During the running of the race the projector 66 displays on screen 68 a racing scene which causes the driver of the vehicle 24 to believe he is actually participating in the drag race.
At the conclusion of the race the apparatus is returned to an initial state and the restraining means 72 and 74 are Withdrawn. At this time the vehicles 22 and 24 may be backed out of the racing stalls A and B and another pair of vehicles may take their place. Of course, the assembly 10 may be employed in an eliminator fashion where- ID the winning vehicle remains to race again whereas the loslng vehicle must give Way to another contestant. Various other manners and ways of using the assembly 10 will occur to those skilled in the art.
It is to be understood that the foregoing description of an illustrative embodiment is not exhaustive of the implementations which are possible in accordance with the invention and are, therefore, not to be construed in a limiting sense.
The embodiments of the invention in which an exclusive property or privilege is claimed are defined as follows:
1. A vehicle race simulation assembly comprising: means defining an enclosing structure for a vehicle; a support surface within the structure and having at least one opening, rotatable traction means having a traction surface within the opening for engagement with the drive wheels of the vehicle; and indicator means operatively connected with the traction means for signalling the beginning and ending of a simulated race participated in by the vehicle.
2. An assembly as defined in claim 1 wherein the indicator means includes first progressively actuated signal means for indicating the duration of a preparation period prior to the beginning of the simulated; race.
3. An assembly as defined in claim 2 including coinoperated means for starting the first progressively actuated signal means.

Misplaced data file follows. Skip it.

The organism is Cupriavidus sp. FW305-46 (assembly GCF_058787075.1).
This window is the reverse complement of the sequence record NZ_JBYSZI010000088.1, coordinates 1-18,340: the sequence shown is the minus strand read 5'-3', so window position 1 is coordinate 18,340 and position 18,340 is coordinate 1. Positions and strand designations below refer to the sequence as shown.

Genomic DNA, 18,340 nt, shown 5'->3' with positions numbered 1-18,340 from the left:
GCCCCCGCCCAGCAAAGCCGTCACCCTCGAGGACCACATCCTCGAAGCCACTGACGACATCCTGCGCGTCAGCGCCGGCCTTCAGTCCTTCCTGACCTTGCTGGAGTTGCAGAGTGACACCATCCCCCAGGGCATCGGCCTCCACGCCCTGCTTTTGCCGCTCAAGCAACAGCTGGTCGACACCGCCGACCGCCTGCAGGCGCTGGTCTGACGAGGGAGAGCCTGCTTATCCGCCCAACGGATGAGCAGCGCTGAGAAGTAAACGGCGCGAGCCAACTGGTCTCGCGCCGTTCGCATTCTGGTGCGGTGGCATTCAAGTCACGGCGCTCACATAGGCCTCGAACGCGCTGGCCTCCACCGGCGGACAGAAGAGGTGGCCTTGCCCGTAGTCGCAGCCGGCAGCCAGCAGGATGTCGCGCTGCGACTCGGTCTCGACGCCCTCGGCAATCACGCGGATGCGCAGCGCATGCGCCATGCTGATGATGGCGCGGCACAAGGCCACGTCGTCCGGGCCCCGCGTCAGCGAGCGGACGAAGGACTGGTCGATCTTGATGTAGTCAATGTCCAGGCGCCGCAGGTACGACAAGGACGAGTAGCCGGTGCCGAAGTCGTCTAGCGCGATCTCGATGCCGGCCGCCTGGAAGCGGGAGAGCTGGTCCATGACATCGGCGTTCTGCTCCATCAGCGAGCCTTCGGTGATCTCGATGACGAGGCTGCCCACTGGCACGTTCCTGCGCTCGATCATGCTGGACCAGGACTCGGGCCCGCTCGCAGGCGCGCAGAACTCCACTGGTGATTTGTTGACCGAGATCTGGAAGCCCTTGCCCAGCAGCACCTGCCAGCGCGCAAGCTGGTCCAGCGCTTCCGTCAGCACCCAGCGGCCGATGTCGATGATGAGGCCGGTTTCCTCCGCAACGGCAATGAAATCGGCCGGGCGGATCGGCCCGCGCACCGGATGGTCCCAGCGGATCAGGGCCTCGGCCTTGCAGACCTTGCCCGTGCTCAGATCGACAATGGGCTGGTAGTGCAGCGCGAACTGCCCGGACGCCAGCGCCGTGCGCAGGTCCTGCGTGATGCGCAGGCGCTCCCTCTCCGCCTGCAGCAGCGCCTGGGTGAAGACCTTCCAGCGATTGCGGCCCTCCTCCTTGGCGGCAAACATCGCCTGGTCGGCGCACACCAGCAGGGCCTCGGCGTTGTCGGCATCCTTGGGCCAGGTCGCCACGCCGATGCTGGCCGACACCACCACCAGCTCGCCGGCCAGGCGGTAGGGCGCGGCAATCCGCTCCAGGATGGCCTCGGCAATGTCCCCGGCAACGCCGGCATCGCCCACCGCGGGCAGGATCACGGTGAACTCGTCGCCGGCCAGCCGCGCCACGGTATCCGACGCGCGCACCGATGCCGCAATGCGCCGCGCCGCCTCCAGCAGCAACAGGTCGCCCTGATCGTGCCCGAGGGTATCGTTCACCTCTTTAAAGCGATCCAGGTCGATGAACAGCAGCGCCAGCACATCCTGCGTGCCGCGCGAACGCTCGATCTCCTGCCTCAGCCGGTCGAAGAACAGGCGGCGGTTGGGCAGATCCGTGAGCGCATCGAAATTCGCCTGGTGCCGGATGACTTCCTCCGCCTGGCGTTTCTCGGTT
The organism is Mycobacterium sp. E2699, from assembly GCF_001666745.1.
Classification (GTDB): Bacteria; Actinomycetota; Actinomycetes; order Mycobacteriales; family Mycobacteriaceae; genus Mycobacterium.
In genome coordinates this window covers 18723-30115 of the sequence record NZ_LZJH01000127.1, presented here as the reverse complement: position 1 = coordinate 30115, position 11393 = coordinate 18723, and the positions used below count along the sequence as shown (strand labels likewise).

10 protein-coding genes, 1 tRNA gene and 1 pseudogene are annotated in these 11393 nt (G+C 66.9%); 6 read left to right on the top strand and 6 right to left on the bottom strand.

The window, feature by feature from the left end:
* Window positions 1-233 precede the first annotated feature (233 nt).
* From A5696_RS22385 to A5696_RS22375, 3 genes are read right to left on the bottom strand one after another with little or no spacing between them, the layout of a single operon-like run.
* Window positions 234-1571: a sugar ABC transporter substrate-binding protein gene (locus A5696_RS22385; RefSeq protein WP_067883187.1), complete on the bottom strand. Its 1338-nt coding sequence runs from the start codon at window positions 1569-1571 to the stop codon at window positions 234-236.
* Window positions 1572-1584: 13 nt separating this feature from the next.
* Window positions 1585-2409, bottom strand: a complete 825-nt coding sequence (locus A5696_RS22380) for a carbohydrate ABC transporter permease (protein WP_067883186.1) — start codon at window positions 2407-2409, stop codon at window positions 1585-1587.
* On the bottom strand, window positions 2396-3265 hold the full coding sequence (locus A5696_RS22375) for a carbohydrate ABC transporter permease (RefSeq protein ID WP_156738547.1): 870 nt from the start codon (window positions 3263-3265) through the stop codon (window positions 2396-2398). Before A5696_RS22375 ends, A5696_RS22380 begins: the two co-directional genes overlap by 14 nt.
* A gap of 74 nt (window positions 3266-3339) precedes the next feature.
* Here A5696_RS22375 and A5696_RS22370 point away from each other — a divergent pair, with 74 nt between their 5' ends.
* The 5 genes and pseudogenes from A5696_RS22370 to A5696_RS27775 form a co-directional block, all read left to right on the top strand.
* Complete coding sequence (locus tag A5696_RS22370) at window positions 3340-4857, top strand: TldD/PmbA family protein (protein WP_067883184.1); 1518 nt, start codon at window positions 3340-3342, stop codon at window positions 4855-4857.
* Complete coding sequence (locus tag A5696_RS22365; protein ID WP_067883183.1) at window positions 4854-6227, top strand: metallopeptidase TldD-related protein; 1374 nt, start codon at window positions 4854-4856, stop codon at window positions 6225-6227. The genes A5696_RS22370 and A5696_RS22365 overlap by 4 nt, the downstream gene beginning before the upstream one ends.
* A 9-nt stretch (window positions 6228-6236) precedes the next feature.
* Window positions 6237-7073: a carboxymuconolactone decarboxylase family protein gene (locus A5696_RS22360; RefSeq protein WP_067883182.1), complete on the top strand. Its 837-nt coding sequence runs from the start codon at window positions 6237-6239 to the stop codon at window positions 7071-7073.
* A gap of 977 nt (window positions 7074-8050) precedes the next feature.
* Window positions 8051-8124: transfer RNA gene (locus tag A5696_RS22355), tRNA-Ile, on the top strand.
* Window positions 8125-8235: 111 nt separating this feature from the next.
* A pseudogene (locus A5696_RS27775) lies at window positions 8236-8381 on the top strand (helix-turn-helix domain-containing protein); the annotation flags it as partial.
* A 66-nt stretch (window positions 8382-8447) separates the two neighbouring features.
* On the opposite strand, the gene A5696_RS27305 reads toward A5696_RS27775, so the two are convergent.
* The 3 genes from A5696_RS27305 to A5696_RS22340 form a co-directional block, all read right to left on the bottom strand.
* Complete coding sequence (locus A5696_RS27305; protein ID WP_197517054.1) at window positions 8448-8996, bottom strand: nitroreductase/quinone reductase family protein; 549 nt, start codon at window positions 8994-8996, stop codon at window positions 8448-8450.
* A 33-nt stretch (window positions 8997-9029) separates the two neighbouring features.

4. An assembly as defined in claim 2 wherein the first progressively actuated signal means includes a vertically arranged plurality of lights.
5. An assembly as defined in claim 1 including means within the structure for restraining forward motion of the vehicle.
6. An assembly as defined in claim 1 wherein the in dicator means includes second progressively actuated signal means for indicating the accumulated distance traveled by the vehicle during the simulated race.
7. An assembly as defined in claim 6 wherein the second progressively actuated signal means includes a vertically arranged plurality of lights.
8. An assembly as defined in claim 1 wherein the structure includes a forward wall facing the vehicle in the structure and means for projecting a raceway scene on the wall.
9. A vehicle racing simulation assembly comprising: means defining a pair of laterally adjacent parallel vehicle stalls; a support surface in each of the stalls and having an opening therein; rotatable traction means disposed in the opending in each of the stalls and having traction surfaces engageable by the drive wheels of the vehicles in the stalls; and indicator means operatively connected to the traction means for signaling the beginning and ending of a simulated race between the vehicles in the stalls.
10. An assembly as defined in claim 9 wherein the indicator means includes first progressively actuated signal means for indicating the duration of a preparati-n period prior to the beginning of the simulated race.
11. An assembly as defined in claim 10 wherein the progressively actuated signal means includes a vertically arranged plurality of lights disposed between the stalls.
12. An asembly as defined in claim 9 including coinoperated means in the stalls for initiating operation of the signal means.
13. An assembly as defined in claim 9 including means within each of the stalls for restraining forward motion of the vehicles.
14. An assembly as defined in claim 9 wherein the indicator means includes second progressively actuated signal means for indicating the accumulated distance traveled by each of the vehicles.
15. An assembly as defined in claim 14 wherein the indicator means includes two laterally adjacent vertical arrangements of lights, each indicating the distance traveled by a vehicle.
16. An assemby as defined in claim 15 including means for indicating the winner of the race.
17. An assembly as defined in claim 16 including means defining a forward wall in each of the stalls, and means for projecting a racing scene on each of the walls.
18. An assembly as defined in claim 9 including side walls and a ceiling enclosing the stalls, and acoustical absorption means on the walls and ceiling.
References Cited UNITED STATES PATENTS 2,148,828 2/1939 Myers 194-9 2,521,322 9/1950 Baadte 73-114 2,631,041 3/ 1953 Zaichick 27386(R) 2,749,747 6/ 1956 Cline 73-117 2,979,942 4/ 1961 Allen 73-117 3,410,223 11/1968 Miller 104-60 ARTHUR L. LA POINT, Primary Examiner H. BELTRAN, Assistant Examiner U.S. Cl. X.R.